Who is the Colorado Criminal Justice Reform Coalition?

Our mission is to reverse the trend of mass incarceration in Colorado. We are a coalition of nearly 7,000 individual members and over 100 faith and community organizations who have united to stop perpetual prison expansion in Colorado through policy and sentence reform.

Our chief areas of interest include drug policy reform, women in prison, racial injustice, the impact of incarceration on children and families, the problems associated with re-entry and stopping the practice of using private prisons in our state.

If you would like to be involved please go to our website and become a member.

Sunday, January 06, 2008

NY TIMES ED.- Juvenile Detention Trap

One way to lessen the chance that troubled young people grow up to be full-fledged criminals is to send them to community-based counseling and probation programs instead of to detention centers where they are often traumatized and inducted into a life of crime. The community-based programs are less expensive than detention and more effective when it comes to cutting recidivism. But states and localities are often hampered by policies that provide perverse financial incentives for sending young people to the lockup.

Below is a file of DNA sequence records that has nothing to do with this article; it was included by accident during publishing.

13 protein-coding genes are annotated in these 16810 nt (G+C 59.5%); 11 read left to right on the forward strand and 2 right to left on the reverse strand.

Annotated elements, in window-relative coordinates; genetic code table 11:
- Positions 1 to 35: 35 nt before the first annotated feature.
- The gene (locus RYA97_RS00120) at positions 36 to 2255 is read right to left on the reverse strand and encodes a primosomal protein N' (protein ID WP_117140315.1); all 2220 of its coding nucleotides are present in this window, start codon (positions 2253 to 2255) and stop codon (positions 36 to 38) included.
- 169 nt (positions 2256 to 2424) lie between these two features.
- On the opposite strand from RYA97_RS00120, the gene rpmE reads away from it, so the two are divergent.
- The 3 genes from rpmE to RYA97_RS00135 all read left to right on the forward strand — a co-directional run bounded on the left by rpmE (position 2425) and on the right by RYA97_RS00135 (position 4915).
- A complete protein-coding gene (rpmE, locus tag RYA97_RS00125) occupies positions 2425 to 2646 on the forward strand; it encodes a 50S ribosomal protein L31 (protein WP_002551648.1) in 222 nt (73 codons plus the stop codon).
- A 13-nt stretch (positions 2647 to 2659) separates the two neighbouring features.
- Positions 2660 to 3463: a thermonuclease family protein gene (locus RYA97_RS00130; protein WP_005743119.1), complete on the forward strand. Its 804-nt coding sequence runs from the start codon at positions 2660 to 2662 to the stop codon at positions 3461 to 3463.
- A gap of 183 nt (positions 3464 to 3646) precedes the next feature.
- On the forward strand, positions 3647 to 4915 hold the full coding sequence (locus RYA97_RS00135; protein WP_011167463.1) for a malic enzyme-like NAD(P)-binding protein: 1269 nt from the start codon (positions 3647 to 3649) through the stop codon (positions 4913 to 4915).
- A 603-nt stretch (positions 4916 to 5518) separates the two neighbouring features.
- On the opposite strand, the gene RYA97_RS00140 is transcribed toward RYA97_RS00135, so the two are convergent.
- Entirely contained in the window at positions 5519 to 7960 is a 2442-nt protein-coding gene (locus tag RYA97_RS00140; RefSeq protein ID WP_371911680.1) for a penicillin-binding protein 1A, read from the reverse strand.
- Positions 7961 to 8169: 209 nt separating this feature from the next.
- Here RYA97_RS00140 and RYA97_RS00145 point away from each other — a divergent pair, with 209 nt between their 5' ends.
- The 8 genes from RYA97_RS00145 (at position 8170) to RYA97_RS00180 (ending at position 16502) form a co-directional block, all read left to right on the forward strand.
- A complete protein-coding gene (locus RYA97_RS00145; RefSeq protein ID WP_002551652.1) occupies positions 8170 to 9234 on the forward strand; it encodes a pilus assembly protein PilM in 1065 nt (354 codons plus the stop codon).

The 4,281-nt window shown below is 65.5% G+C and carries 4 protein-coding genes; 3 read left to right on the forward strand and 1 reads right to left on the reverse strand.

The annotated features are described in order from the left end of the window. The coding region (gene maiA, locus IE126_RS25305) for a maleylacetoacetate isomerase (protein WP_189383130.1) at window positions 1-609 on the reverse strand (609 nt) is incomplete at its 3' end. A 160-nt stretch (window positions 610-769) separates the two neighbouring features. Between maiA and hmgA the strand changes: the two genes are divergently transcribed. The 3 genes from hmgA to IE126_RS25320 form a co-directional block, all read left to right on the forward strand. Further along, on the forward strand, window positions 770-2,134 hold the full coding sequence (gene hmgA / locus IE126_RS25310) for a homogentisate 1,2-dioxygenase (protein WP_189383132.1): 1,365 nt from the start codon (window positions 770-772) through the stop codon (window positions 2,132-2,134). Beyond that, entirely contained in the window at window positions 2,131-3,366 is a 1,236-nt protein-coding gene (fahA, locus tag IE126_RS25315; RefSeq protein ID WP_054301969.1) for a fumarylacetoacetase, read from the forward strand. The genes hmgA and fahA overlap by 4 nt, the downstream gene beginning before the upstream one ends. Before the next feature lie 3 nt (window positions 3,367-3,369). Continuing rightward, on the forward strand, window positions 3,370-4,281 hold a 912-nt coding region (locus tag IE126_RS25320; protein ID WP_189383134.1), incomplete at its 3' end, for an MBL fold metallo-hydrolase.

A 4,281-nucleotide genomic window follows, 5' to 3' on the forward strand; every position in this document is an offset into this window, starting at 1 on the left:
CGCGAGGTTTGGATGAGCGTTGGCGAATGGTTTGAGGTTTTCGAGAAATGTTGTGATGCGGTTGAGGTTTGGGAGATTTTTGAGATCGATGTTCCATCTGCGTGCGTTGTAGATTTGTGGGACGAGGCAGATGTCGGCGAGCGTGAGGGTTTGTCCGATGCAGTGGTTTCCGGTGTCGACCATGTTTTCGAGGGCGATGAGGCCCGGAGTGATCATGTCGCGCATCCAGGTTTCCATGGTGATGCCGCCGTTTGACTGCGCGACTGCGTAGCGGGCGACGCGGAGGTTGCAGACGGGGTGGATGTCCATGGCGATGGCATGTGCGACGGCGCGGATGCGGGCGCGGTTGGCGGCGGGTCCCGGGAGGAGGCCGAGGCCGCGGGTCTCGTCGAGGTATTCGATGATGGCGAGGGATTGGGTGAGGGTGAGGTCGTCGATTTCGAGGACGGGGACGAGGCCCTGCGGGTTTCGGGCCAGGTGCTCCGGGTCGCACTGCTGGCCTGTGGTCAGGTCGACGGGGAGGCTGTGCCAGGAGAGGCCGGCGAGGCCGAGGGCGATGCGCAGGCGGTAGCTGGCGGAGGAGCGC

That’s the case in New York City, which is struggling to remake its juvenile justice system. Detaining one youth for a year costs city taxpayers $200,000 — many times what it costs to care for troubled children in community-based programs. Unfortunately, the system encourages officials to choose detention for juveniles. The state reimburses the city 50 percent of the cost of pretrial detention, but pays nothing for community-based alternative programs that can make all the difference in getting troubled young people back on track.

Another serious problem, according to a recent study by the city’s Independent Budget Office, is that the juvenile courts close at 5 p.m. and aren’t open on weekends. Police officers who arrest young people at those times usually have no option but to send them directly to detention until the courts open. In some cases, the process can take several days. That’s outrageous — especially since statistics show that once young people do make it to court, two-thirds are defined as low-risk suspects and are released to their parents pending trial. It would never be tolerated in the adult system where the law requires that suspects be swiftly arraigned.

Thanks to innovative policies, New York City has begun to reduce the number of low-level young offenders who are sent to state-run detention facilities. Many are now diverted to community-based programs where they can receive mental health and counseling services. That’s a good thing, since more than 80 percent of young men who are sentenced to detention facilities end up arrested again within three years.

NY Times